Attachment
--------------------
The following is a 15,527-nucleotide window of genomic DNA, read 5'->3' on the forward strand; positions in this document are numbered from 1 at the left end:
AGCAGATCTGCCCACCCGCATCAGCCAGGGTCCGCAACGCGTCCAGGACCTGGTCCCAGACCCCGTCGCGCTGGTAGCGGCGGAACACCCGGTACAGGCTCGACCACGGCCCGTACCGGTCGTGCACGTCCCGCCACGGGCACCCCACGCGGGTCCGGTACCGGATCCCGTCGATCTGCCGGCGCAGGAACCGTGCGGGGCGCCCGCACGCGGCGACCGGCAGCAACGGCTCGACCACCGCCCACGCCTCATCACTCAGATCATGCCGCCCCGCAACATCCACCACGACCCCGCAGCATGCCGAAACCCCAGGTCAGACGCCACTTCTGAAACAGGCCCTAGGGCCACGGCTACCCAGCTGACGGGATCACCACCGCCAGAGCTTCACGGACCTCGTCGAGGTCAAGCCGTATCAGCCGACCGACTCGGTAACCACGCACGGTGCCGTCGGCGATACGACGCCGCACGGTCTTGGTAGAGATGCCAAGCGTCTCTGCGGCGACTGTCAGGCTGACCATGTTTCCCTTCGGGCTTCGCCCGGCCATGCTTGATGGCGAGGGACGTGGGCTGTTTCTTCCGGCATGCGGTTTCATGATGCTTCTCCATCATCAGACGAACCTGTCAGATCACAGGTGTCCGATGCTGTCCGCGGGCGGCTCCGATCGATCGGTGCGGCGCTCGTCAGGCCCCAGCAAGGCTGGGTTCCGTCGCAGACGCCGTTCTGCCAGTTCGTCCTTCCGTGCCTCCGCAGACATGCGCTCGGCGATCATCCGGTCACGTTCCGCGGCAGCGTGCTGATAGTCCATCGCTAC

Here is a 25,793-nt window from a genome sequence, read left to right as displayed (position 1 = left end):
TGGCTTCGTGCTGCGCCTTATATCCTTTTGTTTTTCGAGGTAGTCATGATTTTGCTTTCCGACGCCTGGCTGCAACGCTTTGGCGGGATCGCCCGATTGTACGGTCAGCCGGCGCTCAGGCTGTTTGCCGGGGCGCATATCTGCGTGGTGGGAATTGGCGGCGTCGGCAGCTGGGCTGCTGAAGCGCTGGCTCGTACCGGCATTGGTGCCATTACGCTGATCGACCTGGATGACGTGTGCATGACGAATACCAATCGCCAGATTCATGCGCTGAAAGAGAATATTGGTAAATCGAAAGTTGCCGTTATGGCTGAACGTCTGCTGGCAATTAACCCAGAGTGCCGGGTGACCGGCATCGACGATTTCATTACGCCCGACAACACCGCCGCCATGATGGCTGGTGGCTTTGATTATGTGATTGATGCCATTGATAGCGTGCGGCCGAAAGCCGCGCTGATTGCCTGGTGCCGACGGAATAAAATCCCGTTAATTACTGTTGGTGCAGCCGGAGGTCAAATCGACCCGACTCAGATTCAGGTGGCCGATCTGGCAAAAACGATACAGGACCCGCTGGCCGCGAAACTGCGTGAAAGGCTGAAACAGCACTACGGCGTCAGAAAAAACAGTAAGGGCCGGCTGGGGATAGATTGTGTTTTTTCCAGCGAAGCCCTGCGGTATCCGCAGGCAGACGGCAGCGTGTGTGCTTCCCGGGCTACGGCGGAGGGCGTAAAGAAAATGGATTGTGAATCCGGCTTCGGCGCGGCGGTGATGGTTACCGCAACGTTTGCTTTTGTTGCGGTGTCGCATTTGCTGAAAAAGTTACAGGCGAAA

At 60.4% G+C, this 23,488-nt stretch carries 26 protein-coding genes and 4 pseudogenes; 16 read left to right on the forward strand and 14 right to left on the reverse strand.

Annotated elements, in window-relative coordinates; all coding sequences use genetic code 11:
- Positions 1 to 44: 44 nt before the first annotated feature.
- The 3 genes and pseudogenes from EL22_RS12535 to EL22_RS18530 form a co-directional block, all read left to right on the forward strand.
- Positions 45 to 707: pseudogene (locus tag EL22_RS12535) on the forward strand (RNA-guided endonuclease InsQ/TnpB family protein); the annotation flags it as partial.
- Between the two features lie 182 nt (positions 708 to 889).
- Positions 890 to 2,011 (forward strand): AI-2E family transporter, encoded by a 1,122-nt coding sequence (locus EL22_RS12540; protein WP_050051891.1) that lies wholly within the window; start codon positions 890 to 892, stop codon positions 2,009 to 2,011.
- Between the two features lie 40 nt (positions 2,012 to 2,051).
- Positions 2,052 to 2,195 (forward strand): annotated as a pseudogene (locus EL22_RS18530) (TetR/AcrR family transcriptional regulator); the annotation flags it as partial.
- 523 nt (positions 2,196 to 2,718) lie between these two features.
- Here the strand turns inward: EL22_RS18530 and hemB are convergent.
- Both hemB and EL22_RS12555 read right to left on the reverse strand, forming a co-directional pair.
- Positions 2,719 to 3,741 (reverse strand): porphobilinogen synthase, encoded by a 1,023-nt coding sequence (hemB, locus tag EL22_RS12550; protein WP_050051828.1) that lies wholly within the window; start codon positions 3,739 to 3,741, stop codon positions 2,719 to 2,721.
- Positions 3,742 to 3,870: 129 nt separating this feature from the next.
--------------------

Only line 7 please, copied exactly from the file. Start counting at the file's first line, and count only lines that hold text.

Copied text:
- Positions 1 to 44: 44 nt before the first annotated feature.